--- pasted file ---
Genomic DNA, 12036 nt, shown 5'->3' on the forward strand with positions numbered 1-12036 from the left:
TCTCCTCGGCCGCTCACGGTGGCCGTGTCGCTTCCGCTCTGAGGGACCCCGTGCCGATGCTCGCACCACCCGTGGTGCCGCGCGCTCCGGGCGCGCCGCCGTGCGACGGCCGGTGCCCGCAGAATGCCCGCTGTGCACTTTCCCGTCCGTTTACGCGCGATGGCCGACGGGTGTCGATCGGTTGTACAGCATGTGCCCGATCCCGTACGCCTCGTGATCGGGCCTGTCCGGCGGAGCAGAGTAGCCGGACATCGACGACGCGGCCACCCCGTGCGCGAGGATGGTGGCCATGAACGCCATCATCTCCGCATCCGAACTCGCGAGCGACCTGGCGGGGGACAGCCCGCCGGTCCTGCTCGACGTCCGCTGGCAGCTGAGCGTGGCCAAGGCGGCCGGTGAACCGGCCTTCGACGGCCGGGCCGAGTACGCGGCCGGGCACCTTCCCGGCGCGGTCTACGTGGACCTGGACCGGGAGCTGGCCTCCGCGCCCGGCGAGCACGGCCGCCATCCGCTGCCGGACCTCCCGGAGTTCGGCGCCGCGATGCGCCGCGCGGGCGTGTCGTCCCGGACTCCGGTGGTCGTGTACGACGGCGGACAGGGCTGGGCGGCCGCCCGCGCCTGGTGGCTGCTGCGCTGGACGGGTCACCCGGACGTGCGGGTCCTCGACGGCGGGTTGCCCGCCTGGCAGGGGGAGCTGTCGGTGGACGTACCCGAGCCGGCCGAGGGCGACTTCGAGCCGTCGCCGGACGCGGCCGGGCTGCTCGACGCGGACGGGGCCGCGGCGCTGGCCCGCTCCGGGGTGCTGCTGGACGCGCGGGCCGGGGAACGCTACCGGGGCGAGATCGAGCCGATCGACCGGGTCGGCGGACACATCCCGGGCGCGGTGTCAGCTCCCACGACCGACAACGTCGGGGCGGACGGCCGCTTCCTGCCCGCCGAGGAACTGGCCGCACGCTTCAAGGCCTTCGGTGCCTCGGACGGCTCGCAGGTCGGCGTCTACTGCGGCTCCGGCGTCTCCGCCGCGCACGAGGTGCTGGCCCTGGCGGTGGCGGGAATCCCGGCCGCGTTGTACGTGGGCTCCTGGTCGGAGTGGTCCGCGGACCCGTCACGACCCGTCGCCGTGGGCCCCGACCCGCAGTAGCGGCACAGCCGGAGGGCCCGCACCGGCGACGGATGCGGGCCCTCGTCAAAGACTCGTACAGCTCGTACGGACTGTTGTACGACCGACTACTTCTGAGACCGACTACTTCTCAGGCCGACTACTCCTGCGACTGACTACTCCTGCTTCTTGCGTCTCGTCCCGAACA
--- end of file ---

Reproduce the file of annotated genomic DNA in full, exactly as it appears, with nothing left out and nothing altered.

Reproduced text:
Genomic DNA, 12036 nt, shown 5'->3' on the forward strand with positions numbered 1-12036 from the left:
TCTCCTCGGCCGCTCACGGTGGCCGTGTCGCTTCCGCTCTGAGGGACCCCGTGCCGATGCTCGCACCACCCGTGGTGCCGCGCGCTCCGGGCGCGCCGCCGTGCGACGGCCGGTGCCCGCAGAATGCCCGCTGTGCACTTTCCCGTCCGTTTACGCGCGATGGCCGACGGGTGTCGATCGGTTGTACAGCATGTGCCCGATCCCGTACGCCTCGTGATCGGGCCTGTCCGGCGGAGCAGAGTAGCCGGACATCGACGACGCGGCCACCCCGTGCGCGAGGATGGTGGCCATGAACGCCATCATCTCCGCATCCGAACTCGCGAGCGACCTGGCGGGGGACAGCCCGCCGGTCCTGCTCGACGTCCGCTGGCAGCTGAGCGTGGCCAAGGCGGCCGGTGAACCGGCCTTCGACGGCCGGGCCGAGTACGCGGCCGGGCACCTTCCCGGCGCGGTCTACGTGGACCTGGACCGGGAGCTGGCCTCCGCGCCCGGCGAGCACGGCCGCCATCCGCTGCCGGACCTCCCGGAGTTCGGCGCCGCGATGCGCCGCGCGGGCGTGTCGTCCCGGACTCCGGTGGTCGTGTACGACGGCGGACAGGGCTGGGCGGCCGCCCGCGCCTGGTGGCTGCTGCGCTGGACGGGTCACCCGGACGTGCGGGTCCTCGACGGCGGGTTGCCCGCCTGGCAGGGGGAGCTGTCGGTGGACGTACCCGAGCCGGCCGAGGGCGACTTCGAGCCGTCGCCGGACGCGGCCGGGCTGCTCGACGCGGACGGGGCCGCGGCGCTGGCCCGCTCCGGGGTGCTGCTGGACGCGCGGGCCGGGGAACGCTACCGGGGCGAGATCGAGCCGATCGACCGGGTCGGCGGACACATCCCGGGCGCGGTGTCAGCTCCCACGACCGACAACGTCGGGGCGGACGGCCGCTTCCTGCCCGCCGAGGAACTGGCCGCACGCTTCAAGGCCTTCGGTGCCTCGGACGGCTCGCAGGTCGGCGTCTACTGCGGCTCCGGCGTCTCCGCCGCGCACGAGGTGCTGGCCCTGGCGGTGGCGGGAATCCCGGCCGCGTTGTACGTGGGCTCCTGGTCGGAGTGGTCCGCGGACCCGTCACGACCCGTCGCCGTGGGCCCCGACCCGCAGTAGCGGCACAGCCGGAGGGCCCGCACCGGCGACGGATGCGGGCCCTCGTCAAAGACTCGTACAGCTCGTACGGACTGTTGTACGACCGACTACTTCTGAGACCGACTACTTCTCAGGCCGACTACTCCTGCGACTGACTACTCCTGCTTCTTGCGTCTCGTCCCGAACA